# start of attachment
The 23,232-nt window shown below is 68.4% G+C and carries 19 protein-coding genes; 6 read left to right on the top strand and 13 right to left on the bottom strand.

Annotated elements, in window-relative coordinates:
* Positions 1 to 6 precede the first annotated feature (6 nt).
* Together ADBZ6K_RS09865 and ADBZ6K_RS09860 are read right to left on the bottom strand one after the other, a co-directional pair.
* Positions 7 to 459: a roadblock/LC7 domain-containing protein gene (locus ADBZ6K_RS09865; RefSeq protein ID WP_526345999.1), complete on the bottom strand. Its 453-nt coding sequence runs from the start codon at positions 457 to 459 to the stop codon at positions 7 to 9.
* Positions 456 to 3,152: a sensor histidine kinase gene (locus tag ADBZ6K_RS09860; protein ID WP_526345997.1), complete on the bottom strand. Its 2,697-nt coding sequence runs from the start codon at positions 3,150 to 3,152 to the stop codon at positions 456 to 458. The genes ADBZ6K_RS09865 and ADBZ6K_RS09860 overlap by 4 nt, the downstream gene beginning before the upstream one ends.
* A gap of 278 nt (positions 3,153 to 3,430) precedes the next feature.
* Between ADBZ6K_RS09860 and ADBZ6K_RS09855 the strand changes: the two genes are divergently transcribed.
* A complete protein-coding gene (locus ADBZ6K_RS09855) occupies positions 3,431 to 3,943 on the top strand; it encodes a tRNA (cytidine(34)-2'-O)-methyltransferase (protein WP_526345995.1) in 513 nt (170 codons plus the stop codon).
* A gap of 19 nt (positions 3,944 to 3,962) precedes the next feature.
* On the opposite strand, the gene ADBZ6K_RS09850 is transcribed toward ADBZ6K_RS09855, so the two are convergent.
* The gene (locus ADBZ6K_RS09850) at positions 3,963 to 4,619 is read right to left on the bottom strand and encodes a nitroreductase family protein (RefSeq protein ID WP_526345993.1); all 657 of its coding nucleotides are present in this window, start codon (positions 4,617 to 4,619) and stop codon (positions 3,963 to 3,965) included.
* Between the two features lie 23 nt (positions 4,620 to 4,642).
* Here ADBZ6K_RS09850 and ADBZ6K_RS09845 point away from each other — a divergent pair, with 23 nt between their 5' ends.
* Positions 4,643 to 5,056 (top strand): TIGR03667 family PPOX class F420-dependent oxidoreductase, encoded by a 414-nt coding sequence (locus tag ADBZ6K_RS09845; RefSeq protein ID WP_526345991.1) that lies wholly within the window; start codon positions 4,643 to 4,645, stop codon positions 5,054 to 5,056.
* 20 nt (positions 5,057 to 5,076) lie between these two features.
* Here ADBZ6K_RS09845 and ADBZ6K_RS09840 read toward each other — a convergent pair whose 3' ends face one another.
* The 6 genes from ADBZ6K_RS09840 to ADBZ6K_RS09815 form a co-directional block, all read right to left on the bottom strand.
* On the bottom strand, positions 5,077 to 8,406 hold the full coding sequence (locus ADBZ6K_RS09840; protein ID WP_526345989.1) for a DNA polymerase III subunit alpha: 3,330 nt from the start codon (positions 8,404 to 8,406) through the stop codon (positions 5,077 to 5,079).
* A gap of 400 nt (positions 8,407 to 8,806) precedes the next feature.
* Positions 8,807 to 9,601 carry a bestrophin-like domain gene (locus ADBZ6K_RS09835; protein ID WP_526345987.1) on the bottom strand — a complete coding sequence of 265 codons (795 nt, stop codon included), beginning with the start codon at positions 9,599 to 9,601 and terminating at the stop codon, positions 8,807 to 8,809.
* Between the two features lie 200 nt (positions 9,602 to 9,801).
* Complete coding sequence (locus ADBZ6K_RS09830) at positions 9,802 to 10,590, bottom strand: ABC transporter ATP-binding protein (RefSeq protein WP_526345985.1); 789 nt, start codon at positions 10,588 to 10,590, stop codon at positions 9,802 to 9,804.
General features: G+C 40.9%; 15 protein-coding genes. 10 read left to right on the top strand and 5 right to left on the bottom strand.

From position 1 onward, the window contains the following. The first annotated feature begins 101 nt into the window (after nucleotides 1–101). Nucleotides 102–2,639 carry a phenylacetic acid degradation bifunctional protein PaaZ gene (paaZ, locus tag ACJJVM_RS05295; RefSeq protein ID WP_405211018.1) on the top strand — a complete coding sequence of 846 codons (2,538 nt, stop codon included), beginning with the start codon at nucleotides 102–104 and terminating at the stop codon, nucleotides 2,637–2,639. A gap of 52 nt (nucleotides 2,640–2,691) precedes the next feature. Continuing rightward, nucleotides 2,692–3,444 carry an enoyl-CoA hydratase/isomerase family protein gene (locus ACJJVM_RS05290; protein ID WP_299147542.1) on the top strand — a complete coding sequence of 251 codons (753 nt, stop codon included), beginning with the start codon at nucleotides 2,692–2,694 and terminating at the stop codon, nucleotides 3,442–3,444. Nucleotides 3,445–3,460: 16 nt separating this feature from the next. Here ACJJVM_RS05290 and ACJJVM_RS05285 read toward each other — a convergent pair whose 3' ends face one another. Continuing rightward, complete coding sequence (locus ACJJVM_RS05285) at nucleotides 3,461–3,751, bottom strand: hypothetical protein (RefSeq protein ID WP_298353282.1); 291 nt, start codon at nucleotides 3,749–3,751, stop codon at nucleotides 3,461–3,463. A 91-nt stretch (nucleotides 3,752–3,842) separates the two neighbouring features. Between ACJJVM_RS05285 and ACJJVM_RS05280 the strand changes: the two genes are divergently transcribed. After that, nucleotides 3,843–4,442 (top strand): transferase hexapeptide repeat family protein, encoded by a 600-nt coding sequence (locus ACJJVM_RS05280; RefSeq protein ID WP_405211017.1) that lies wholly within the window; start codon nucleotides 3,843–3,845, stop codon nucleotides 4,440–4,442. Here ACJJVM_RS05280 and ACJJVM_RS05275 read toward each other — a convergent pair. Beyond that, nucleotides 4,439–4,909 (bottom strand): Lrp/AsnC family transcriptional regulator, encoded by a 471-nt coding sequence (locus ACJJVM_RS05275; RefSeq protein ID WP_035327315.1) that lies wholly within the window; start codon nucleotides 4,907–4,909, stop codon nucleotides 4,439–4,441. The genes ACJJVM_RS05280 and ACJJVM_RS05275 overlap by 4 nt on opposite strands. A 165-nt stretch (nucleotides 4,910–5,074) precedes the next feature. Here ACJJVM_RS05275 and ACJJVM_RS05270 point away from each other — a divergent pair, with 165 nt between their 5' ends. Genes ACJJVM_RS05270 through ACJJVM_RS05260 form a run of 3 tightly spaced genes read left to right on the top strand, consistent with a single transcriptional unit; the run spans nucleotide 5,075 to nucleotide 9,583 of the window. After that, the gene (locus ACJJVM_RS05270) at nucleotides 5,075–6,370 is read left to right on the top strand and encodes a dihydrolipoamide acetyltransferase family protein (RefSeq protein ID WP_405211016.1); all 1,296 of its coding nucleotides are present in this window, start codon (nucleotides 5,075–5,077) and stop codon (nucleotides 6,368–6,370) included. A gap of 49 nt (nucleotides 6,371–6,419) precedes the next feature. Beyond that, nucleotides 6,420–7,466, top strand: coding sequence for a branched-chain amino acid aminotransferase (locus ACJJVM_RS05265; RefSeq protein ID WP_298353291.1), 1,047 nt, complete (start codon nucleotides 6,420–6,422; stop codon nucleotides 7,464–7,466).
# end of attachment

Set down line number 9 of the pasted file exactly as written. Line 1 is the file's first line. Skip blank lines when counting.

* A complete protein-coding gene (locus ADBZ6K_RS09855) occupies positions 3,431 to 3,943 on the top strand; it encodes a tRNA (cytidine(34)-2'-O)-methyltransferase (protein WP_526345995.1) in 513 nt (170 codons plus the stop codon).